The production was also affected by the Writers Guild Strike of 1988 and shortly before the beginning of location shooting, Hollywood union truck drivers or teamsters also went on strike to protest pay cuts and overtime changes. After one of the production’s camera trucks exploded in the studio parking lot and the actions attributed to unsavory tactics by the union workers, the non-union drivers were forced to head up to Yosemite National Park under cover of darkness with a police escort.
With all of these problems in combination with contractual obligations that forced the studio to hire William Shatner as director and it is actually amazing that a film was produced at all. Star Trek V with all of its productions problems may not have had much of a chance anyway, regardless of what storyline they went with. It is a shame though that what could have been a profound and definitive moment within Star trek canon came off so poorly.
Although it did provide us with a classic Kirk moment….
5. The Happening
Now the idea of biological warfare is nothing new in Hollywood. But what made this M. Night. Shyamalan production such a fascinating and original concept when the teaser trailers first landed is how this alleged weaponized virus was affecting the general populace. People randomly committing suicide by the thousands with seemingly no control over their actions and no motives behind their decisions.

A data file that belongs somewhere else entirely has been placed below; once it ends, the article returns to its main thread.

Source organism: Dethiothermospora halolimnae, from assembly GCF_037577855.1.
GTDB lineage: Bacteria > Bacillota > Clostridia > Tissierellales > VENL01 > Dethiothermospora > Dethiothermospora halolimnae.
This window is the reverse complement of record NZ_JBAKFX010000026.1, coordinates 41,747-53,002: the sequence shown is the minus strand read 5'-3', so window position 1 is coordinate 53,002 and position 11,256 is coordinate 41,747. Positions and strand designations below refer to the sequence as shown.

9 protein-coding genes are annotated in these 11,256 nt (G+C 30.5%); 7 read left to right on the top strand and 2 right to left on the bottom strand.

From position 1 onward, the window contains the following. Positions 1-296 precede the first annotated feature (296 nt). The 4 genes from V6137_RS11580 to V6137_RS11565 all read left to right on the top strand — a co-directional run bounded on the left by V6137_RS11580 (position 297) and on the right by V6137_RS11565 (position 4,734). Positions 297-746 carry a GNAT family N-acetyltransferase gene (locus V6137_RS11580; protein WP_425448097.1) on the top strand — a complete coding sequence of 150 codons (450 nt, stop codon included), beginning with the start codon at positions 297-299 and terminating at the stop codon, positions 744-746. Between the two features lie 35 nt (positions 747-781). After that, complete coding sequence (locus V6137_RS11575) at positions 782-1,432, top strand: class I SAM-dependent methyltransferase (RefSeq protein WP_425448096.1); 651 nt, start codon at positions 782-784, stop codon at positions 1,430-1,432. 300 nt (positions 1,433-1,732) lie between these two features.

Was it a terrorist organization? Was it the United States Government or one of their allies initiating a false flag policy? Could it be Alien forces from outside of our world manipulating events in anticipation of an invasion? Or maybe eco-terrorism with environmentalists out to make a point. Let’s not forget all of those religious fanatics from all faiths, whether be Muslim, Christian or otherwise. Or was it just some industrial accident?
What We Got Instead – Marky Mark talking to plants.
Granted, it was the first act that pulled us all in mainly with the uncomfortable death scenes, but as the film progressed it became clear that it was the trees causing all of this devastation. Which by the third act essentially had Mark Wahlberg running from the wind. Forget about all our science in relation to our extensive knowledge on the various flora and fauna that envelops our planet, let’s give trees sentience and make them the bad guys.
This film is a failure on all levels from director to studio. Nothing more can really be added that has not already been said throughout internet land. With its bad acting, lame script and ridiculous final premise, The Happening has been classed as one of the worst films ever made and alongside Batman and Robin, Battlefield Earth and the remake of The Wickerman may also be one of the most ridiculed movies in history.
Rotten Tomatoes reported that 17% gave positive appraisals based on 168 reviews. The consensus reads “The Happening begins with promise, but unfortunately descends into an incoherent and unconvincing trifle.” It was nominated for four Golden Raspberry Awards: Worst Picture, Worst Actor for Mark Wahlberg and Worst Director and Worst Screenplay for M. Night Shyamalan.